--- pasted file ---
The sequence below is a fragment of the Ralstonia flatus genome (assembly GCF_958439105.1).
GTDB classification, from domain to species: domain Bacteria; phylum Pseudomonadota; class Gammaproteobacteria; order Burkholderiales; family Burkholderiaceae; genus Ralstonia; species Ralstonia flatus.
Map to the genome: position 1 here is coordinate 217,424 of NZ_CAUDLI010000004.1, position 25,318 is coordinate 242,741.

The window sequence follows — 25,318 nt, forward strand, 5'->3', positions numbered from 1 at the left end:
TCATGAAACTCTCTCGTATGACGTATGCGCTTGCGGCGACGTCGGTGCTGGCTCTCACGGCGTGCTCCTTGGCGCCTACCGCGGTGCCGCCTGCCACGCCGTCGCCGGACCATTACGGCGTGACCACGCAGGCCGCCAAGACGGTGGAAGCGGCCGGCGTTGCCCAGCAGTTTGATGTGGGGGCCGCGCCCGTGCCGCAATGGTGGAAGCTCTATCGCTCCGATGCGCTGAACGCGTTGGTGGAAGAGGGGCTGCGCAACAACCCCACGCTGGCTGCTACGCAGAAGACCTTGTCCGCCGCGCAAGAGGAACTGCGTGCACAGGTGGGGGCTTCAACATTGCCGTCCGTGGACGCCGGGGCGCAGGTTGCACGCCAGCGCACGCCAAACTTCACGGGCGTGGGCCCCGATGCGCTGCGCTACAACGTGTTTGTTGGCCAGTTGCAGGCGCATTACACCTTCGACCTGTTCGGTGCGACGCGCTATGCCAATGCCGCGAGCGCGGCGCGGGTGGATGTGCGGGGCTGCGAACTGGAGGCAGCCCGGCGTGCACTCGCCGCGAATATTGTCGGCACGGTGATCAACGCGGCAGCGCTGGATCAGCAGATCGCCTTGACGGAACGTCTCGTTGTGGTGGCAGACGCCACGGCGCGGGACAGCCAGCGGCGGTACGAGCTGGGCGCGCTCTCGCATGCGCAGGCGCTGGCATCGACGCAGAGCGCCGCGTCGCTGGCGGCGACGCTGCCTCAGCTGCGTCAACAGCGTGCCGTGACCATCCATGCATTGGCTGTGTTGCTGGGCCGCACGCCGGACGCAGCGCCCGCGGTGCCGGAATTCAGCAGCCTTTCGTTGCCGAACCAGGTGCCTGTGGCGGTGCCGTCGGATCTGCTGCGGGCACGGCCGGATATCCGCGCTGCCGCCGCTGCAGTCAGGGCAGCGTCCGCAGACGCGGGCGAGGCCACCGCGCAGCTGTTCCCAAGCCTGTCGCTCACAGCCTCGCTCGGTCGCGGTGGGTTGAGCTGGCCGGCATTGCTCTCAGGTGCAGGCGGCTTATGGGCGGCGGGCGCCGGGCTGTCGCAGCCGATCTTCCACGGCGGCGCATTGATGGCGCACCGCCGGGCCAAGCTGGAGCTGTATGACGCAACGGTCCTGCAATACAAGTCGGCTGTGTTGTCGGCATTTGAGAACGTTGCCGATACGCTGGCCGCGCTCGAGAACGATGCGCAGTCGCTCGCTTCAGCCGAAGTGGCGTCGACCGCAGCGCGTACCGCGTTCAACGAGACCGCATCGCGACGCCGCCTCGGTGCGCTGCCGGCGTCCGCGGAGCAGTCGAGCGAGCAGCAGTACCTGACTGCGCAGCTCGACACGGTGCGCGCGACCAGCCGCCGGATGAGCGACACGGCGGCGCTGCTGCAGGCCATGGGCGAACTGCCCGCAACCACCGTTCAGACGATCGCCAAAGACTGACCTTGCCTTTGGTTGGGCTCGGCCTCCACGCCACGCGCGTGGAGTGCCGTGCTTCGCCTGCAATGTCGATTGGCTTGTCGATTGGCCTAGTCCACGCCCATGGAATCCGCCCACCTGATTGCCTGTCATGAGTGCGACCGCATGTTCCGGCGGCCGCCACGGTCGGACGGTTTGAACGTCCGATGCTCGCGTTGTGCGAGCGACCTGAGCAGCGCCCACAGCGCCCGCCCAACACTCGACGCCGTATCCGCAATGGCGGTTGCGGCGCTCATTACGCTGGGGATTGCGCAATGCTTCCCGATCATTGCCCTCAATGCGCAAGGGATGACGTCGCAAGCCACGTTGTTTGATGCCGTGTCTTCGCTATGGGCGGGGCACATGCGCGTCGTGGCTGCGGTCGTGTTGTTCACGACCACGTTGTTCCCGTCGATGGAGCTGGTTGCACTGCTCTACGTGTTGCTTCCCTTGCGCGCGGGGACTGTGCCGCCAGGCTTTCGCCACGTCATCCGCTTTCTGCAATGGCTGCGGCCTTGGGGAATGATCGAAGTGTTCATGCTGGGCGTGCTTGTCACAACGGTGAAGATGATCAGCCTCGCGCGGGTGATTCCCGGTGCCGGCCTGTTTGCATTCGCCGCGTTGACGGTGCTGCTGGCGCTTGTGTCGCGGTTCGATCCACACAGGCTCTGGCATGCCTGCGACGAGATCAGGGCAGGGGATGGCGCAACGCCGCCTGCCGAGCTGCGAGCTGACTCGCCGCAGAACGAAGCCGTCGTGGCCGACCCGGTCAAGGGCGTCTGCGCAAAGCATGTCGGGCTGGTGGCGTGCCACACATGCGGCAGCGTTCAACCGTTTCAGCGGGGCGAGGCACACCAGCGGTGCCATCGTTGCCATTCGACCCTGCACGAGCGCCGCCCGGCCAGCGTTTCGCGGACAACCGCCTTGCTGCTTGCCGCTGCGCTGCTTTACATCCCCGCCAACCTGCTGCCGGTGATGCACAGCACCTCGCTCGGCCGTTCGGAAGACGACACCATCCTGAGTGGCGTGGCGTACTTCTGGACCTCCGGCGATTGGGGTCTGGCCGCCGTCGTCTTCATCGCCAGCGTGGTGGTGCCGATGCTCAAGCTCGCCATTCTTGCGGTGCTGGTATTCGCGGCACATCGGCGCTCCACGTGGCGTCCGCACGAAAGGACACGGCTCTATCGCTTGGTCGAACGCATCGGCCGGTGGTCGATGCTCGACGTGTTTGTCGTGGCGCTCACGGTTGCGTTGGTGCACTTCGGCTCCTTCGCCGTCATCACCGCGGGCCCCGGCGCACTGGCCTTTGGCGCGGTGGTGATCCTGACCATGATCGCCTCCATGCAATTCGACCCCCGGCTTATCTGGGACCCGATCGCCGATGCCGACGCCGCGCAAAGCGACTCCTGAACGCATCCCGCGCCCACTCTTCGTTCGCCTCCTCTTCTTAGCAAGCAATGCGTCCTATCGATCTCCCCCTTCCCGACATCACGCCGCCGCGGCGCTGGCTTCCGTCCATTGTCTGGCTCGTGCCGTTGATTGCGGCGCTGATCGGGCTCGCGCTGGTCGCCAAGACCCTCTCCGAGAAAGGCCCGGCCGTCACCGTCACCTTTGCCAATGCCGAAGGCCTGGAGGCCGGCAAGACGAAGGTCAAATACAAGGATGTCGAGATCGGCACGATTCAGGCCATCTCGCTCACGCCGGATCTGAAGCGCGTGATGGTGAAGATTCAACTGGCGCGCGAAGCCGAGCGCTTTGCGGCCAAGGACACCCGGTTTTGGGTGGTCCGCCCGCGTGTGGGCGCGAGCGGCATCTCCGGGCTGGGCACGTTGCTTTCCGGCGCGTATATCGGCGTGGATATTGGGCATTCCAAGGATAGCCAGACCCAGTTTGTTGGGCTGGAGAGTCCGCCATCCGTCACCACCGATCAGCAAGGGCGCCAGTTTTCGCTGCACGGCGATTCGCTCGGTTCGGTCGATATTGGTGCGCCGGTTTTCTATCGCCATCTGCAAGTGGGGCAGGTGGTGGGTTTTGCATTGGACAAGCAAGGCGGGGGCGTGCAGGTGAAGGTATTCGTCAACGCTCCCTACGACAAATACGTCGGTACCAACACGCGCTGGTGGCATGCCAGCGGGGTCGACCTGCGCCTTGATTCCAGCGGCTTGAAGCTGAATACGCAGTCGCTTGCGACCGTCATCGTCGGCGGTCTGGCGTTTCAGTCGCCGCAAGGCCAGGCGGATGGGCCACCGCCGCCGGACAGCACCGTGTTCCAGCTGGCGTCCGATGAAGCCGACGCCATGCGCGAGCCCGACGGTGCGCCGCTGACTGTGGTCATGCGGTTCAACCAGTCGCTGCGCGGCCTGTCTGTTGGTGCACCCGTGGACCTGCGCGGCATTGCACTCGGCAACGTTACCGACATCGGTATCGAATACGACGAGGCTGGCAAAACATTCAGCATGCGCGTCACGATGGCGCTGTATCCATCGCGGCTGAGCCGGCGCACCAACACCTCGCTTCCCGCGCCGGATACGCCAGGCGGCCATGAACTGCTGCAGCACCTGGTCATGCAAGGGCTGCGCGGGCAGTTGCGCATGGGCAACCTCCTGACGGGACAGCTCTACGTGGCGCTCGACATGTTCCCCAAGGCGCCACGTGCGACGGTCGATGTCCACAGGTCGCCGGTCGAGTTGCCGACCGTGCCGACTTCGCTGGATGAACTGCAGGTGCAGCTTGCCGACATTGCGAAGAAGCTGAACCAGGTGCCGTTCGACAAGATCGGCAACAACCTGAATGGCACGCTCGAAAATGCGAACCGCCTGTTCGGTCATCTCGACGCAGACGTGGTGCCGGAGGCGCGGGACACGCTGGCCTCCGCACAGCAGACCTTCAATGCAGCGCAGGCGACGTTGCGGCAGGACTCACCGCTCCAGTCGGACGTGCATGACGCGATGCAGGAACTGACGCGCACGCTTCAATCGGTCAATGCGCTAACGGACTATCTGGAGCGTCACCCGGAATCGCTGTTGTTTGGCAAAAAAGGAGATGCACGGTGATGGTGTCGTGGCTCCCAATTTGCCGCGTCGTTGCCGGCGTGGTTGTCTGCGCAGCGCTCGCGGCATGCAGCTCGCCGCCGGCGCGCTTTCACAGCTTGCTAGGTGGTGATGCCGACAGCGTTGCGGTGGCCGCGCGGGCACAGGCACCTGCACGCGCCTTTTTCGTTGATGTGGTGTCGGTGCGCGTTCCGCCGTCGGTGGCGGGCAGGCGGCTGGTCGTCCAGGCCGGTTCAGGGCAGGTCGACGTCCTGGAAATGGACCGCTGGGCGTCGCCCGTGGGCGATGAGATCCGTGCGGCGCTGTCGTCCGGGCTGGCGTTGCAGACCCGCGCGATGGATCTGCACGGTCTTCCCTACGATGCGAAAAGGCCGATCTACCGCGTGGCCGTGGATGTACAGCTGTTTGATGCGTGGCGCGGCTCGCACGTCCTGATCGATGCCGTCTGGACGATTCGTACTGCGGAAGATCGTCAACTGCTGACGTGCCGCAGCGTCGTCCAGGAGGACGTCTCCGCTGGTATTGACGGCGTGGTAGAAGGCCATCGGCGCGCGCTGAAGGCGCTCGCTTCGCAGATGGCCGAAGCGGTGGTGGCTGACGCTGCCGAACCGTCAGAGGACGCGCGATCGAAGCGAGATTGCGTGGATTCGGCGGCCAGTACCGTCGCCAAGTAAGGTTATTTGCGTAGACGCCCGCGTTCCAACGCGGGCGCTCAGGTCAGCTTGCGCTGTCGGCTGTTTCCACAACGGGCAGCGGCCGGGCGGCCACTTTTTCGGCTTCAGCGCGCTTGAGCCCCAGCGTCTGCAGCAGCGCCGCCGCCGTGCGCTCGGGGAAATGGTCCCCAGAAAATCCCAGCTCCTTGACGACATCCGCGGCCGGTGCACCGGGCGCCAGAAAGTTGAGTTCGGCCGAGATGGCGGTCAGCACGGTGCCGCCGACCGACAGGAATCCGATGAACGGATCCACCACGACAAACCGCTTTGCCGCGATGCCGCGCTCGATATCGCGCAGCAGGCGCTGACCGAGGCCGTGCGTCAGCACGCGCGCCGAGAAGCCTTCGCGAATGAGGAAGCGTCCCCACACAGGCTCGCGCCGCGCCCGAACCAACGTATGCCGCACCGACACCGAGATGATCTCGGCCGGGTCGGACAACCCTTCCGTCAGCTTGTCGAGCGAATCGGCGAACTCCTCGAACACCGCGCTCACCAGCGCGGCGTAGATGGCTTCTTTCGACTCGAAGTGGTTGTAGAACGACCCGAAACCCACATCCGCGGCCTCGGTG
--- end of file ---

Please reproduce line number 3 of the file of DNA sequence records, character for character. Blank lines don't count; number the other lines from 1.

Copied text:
Map to the genome: position 1 here is coordinate 217,424 of NZ_CAUDLI010000004.1, position 25,318 is coordinate 242,741.